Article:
Peaceful Assembly

Opposition protest and meeting banned

According to news reports, the mayor of the Abidjan suburb of Yopougon issued an order prohibiting 'all public protests which could lead to movements of crowds in the open spaces of the community' from 16th December 2019 to 5th January 2020. This order de facto banned an opposition meeting planned for 21st December 2019 in Yopougon. The meeting was initially planned for 14th December 2019, but was banned on the grounds of another protest taking place that day. 

An opposition protest planned for 5th August 2019 by supporters of opposition party Parti Democratique de Côte d’Ivoire (PDCI)  in Sanguoine was banned by local authorities, said the Media Foundation for West Africa (MFWA). Organisers of the protest claim that they had notified the authorities of the protest on 2nd August 2019, but did not hear back from them. On the day of the protest, authorities denied having received the notice, and banned the protest. Security forces were reportedly deployed at the planned venue of the protest, the Place Garnison, to disperse PDCI supporters who had already gathered. 

Opposition member Valentin Kouassi was arrested on 1st July 2019 in relation to a rally on 23rd June 2019 in Adzopé, a town 100 km north of Abidjan. Kouassi was released, but charged with 'disturbance of public order' and placed under judicial control.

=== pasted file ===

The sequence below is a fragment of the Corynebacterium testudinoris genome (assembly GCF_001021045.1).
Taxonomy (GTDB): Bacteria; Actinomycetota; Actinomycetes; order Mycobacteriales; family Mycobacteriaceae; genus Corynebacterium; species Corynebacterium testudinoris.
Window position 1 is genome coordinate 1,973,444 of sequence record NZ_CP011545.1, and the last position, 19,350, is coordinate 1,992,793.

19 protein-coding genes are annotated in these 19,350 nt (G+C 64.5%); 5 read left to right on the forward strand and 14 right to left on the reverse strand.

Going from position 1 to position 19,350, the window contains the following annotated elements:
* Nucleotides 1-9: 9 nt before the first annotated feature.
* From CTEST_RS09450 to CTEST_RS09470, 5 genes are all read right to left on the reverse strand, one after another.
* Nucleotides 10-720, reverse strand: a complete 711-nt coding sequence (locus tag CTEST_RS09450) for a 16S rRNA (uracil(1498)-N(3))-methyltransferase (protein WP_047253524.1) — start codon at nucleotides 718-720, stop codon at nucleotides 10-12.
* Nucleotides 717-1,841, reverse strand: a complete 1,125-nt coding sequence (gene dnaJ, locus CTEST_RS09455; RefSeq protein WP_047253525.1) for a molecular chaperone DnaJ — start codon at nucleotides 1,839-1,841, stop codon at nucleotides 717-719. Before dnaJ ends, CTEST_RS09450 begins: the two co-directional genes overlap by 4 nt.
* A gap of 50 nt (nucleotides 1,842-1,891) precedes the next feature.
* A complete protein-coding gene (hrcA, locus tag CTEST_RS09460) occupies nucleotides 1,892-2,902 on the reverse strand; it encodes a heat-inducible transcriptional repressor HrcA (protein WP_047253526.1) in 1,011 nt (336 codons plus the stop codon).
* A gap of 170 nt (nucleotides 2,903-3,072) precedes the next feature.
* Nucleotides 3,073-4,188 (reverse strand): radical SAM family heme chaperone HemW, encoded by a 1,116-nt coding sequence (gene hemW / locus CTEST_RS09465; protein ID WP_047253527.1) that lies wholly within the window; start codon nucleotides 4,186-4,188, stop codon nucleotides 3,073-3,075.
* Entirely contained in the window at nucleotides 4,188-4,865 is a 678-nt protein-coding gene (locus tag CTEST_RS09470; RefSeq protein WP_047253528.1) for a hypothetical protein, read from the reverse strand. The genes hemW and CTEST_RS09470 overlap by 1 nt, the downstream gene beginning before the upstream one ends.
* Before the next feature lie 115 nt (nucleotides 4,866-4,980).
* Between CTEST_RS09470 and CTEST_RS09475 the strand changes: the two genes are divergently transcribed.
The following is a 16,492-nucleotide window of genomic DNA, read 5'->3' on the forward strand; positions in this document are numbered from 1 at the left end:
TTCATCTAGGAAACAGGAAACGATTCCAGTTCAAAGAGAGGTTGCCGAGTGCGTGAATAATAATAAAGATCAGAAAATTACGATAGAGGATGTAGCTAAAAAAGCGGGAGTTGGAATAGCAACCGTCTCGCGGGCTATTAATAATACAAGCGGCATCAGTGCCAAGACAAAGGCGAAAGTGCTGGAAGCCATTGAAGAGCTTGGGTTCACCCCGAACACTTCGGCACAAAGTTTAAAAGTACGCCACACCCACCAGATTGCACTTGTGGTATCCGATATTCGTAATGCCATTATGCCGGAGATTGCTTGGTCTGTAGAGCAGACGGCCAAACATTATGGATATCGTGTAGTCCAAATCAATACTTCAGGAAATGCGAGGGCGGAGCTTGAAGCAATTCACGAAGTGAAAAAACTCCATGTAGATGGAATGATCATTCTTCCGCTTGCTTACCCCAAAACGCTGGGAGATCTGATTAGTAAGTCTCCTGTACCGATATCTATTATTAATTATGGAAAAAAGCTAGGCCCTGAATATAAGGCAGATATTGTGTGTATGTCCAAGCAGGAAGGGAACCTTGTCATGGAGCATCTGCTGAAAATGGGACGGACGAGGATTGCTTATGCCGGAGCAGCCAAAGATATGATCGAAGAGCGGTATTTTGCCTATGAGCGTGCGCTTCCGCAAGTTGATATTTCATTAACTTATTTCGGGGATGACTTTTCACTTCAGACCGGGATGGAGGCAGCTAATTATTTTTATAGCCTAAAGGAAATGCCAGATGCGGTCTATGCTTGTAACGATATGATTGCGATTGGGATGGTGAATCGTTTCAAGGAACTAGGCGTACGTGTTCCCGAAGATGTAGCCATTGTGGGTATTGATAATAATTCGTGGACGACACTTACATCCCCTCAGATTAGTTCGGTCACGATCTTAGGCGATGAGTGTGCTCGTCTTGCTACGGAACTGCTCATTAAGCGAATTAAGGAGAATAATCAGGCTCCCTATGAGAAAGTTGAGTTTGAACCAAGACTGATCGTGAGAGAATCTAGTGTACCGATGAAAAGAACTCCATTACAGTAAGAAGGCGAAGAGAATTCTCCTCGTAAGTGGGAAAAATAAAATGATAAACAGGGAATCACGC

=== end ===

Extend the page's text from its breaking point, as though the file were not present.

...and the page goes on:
New Criminal Code: prison sentence for 'undeclared' and banned protests

On 18th June 2019, the Committee on General and Institutional Affairs of the National Assembly approvednew Criminal Code, which provides prison sentences and fines for those organising or participating in 'undeclared' or banned protests, in its articles 197 to 199, de facto criminalising spontaneous protests. Organising such protests can now lead to a prison sentence of one to three years and a fine of 500,000 francs CFA (834 USD) to 5,000,000 francs CFA (8,340 USD). 


On 31st May 2019, journalist and director for the weekly L'Essor Ivoirien, Sidi Tehra was summoned to a hearing before the Court of First Instance of Abidjan-Plateau following a defamation complaint by politician Guillaume Soro. According to the Committee to Protect Journalists (CPJ), who spoke with the journalist, Tehra is accused of defaming Soro by spreading false information, related to an article published in L'Essor Ivoirien in May 2019 alleging that Soro distributed arms in the north of the country. The prosecution document, seen by CPJ, invokes article 90 of the Press Law, which sets a maximum fine of three million francs CFA for defamation (4,991 USD), and article 173 of the Criminal Code on 'spreading false information', which provides for a maximum prison sentence of three years and a maximum fine of five million francs CFA (8,319 USD) if found guilty. Angela Quintal of CPJ commented

"Guillaume Soro should show that he is a champion for democracy and a free press by withdrawing his legal complaint against L'Essor Ivoirien director Sidi Tehra and working to reform Ivory Coast's penal code to end the criminalisation of journalism."

The court hearing was reportedly postponed. No further information was available at the time of writing.